My first film at Fantasia in 2013 was Takashi Miike’s Shield of Straw, one of the director’s contribution to the festival. Miike is a known workhorse, directing sometimes three films per year, in a myriad of genres and styles. Yet, there seems to be a connecting thread through his films, which feels harder to ascertain for me than for Western directors. For now, let’s say that this thread is subversion. Shield of Straw doesn’t shy away from it. In the film, a police officer, battling with his own demons and reservations about his mission, has to escort a pedophile responsible for the death of a young girl to Tokyo while the girl’s grandfather offers a ransom of one billion yen for his murder.
It’s a common narrative device, and we’ve seen it before in films like S.W.A.T. (Clark Johnson, 2003) or Smoking Aces (Joe Carnahan, 2006). It’s even been used by Sam Peckinpah in Bring me the Head of Alfredo Garcia (1974). Miike makes it his own by using theatrical and Brechtian devices to co-opt the story: awkward silences, quirky situations, melodramatic acting, a penchant towards machismo—which proved more interesting in his second film at the festival, Lesson of the Evil, a style a long-running time (which here proves hurtful to the film), sadistic morality and/or a stray from conventional norms, a showdown ending, etc. It’s easy to see here why the film wasn’t well received at Cannes: it’s a bare-boned thriller, both narratively and emotionally, and it’s hard to like if considered outside of Miike’s filmography. Some festival goers commented after the screening that Miike had lost his touch, his eye or whatever euphemism was used; in reality, Miike has always been consistent in his style, eclecticism and subject matter. It’s easy to like his samurai films because they stay very close to the genre and his sensibilities are influenced by those old films, but it would be unfair to disregard his more commercial films and conclude that he’s diluted his talents. What disturbs the cinephile public may be how difficult it is to pigeonhole him into anything: he’s a moving target.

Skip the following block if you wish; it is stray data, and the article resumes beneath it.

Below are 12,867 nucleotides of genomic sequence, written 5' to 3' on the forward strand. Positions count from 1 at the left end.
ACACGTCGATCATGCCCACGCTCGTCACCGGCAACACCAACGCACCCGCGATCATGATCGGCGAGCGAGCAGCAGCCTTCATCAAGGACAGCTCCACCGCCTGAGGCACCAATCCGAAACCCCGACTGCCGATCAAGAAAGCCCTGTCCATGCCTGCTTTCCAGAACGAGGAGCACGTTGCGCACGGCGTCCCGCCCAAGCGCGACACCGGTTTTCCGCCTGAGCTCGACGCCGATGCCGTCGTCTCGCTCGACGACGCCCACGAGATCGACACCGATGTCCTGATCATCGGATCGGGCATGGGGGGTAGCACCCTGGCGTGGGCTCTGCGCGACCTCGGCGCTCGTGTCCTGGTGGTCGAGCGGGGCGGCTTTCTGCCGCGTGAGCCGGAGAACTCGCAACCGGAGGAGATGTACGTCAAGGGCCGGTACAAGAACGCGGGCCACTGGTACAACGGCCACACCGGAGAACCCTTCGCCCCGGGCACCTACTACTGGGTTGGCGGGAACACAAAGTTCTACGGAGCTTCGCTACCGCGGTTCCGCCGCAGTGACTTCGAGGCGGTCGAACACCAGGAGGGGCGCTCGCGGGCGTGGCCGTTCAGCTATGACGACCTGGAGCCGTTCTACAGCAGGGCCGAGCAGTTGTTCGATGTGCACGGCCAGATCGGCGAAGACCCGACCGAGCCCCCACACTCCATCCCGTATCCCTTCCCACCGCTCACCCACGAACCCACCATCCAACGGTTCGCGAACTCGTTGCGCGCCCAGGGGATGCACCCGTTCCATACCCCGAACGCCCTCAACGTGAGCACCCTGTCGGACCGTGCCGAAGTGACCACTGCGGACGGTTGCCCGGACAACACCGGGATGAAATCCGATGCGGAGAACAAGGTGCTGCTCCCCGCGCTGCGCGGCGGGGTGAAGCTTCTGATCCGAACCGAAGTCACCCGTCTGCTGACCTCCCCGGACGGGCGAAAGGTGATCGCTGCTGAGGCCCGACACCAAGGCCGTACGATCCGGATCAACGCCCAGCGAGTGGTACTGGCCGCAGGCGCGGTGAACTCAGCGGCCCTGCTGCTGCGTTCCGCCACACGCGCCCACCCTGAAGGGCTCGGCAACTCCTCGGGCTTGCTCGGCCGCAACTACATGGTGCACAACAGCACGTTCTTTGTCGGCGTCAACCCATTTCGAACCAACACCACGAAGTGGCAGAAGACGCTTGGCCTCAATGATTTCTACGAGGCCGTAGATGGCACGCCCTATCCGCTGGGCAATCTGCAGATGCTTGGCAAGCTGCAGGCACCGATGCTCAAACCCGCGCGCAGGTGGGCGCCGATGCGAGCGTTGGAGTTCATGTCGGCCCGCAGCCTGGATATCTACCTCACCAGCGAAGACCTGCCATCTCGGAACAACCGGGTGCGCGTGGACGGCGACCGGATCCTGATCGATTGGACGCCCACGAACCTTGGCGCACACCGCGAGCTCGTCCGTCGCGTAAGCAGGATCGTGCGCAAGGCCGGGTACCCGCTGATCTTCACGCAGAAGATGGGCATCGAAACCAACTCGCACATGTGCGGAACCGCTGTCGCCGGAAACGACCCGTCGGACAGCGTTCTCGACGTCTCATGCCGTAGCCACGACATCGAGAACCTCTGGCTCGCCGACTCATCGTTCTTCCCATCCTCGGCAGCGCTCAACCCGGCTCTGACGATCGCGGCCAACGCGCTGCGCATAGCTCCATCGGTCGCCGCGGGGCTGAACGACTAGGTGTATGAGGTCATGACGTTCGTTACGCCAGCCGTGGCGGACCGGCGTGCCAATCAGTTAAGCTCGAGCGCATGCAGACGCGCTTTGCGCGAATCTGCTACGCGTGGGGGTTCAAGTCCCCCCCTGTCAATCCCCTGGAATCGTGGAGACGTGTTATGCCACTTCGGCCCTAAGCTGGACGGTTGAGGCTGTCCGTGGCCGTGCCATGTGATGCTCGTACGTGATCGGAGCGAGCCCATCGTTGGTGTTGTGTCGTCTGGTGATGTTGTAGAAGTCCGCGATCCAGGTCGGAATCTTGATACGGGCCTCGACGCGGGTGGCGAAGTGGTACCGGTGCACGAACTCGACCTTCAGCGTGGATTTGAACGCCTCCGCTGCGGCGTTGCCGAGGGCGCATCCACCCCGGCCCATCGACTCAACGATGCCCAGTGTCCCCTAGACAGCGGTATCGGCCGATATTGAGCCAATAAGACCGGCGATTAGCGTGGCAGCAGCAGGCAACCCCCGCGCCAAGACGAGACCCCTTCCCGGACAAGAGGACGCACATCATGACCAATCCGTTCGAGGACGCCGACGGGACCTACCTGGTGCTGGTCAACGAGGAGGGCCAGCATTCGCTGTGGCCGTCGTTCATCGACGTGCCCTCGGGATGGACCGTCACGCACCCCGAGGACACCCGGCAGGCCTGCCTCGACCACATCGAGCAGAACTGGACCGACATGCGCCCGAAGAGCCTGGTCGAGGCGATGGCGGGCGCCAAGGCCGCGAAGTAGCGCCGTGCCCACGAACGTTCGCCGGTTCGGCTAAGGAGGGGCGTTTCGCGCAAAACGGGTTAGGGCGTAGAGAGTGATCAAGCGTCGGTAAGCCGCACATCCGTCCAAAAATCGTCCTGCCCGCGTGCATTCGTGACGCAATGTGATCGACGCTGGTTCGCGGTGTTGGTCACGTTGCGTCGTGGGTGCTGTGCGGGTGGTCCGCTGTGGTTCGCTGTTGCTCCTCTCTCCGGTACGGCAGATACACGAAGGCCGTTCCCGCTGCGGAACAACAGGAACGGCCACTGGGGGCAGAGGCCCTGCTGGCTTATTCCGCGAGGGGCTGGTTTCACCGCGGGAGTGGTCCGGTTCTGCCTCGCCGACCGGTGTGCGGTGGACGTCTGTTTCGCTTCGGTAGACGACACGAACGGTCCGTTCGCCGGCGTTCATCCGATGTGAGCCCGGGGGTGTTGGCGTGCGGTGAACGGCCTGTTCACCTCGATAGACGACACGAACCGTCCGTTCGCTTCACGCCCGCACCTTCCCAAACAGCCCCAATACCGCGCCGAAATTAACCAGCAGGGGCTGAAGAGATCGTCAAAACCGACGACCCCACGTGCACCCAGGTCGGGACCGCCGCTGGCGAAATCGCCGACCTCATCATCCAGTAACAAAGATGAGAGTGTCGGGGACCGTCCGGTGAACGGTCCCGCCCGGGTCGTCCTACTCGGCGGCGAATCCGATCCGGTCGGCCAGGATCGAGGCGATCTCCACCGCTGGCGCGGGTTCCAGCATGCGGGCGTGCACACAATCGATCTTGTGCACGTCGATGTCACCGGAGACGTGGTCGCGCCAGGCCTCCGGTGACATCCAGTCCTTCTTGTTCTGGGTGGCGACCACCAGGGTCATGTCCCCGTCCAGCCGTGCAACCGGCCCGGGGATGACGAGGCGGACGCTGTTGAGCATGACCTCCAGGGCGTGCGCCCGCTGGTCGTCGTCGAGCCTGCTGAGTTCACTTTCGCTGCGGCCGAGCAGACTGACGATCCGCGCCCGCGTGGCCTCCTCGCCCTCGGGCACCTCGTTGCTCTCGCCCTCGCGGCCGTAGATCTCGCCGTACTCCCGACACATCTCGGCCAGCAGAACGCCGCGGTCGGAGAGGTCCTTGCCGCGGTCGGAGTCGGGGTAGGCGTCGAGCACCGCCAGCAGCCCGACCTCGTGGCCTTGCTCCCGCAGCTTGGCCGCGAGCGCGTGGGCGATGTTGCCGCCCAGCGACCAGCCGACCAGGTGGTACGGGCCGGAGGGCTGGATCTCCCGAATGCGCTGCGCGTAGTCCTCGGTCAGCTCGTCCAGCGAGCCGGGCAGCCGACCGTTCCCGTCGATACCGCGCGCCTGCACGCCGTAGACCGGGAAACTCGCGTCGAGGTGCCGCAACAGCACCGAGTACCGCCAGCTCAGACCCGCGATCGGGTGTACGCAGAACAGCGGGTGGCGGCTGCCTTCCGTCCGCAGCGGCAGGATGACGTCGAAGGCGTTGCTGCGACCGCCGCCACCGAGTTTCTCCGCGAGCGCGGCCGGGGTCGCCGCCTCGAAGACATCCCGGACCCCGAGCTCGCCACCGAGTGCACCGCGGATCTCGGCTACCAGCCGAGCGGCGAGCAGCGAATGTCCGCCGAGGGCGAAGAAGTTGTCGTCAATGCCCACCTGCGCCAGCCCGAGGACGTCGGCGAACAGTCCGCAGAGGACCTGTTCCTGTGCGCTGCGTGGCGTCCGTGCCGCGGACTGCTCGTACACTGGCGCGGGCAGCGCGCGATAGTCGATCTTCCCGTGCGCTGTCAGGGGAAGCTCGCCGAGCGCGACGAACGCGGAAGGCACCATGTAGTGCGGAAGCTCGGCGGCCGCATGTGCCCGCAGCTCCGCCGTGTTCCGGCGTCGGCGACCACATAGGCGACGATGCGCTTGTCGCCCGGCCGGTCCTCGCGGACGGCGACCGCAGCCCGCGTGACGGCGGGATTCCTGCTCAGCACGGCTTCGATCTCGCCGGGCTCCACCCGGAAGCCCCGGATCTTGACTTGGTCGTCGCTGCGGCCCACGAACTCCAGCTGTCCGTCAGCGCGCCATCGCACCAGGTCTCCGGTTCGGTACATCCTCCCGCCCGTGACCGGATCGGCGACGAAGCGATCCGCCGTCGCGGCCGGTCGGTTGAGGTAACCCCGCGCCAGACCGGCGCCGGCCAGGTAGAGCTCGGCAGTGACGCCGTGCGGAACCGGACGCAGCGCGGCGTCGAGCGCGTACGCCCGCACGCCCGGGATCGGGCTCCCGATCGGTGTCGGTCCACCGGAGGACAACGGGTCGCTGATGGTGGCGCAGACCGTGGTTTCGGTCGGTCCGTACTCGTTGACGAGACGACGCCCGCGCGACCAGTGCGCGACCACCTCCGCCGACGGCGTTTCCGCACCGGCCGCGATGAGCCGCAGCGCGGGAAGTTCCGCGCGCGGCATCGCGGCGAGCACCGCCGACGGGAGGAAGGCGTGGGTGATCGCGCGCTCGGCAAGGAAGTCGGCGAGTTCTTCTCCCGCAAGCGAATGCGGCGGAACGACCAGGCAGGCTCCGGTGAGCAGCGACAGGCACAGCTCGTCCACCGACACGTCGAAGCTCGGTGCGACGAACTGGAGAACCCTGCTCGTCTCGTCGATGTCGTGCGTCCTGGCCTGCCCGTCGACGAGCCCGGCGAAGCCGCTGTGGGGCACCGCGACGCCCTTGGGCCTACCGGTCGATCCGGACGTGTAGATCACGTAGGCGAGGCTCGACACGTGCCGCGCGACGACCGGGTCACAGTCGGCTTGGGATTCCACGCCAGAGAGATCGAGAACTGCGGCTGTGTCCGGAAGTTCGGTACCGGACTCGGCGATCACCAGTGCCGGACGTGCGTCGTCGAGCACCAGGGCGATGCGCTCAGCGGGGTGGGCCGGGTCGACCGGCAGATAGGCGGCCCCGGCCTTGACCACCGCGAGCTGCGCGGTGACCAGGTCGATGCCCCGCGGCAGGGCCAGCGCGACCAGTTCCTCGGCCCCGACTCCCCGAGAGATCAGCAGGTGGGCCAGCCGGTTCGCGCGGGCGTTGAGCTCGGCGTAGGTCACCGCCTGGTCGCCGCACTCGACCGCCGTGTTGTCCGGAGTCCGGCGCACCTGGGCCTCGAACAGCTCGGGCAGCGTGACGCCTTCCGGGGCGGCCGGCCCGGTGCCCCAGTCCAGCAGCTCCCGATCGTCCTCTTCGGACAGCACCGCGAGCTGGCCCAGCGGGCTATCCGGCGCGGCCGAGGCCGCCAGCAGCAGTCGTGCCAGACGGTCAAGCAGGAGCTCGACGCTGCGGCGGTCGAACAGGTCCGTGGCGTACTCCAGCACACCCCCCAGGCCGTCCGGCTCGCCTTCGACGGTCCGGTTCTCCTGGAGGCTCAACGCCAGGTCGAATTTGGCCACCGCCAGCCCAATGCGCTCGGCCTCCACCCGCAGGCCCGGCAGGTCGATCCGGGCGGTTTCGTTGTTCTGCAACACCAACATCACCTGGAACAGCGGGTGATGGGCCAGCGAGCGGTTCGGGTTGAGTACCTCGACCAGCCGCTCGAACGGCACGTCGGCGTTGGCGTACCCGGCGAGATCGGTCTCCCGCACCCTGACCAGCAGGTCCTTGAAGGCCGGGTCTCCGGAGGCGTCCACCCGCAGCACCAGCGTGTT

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Seeing Lesson of the Evil so close to Shield of Straw’s projection exacerbates the contrast that exists in Miike’s oeuvre. It is a serial killer horror piece told from the point-of view of the killer. Compared to Lesson of the Evil, Shield of Straw looks amateurish, as if directed by a newbie director. In the film, a well-liked high-school teacher turns out to be psychotic, striving to creatively eliminate anyone he perceives as a threat.
Lesson of the Evil is controlled, mechanical, sadistic and raw; it succeeds in evoking very strong emotions in its viewers. The themes are different than Shield of Straw, yet the machismo is there, the sadism also, the running time, the showdown ending (which really tests the audience’s endurance with a bloody, drawn-out school shooting, including heavy child casualties), but it adds Miike’s playful use of English, visible in the film’s ridiculous title, while subtracting the theatricality the director’s known for. Lesson of the Evil is more interesting than Shield of Straw, one of Miike’s best films and certainly one of the festival’s best this year, but Shield of Straw, with all its imperfections, fits in perfectly in Miike’s list of films.
More info on IMDB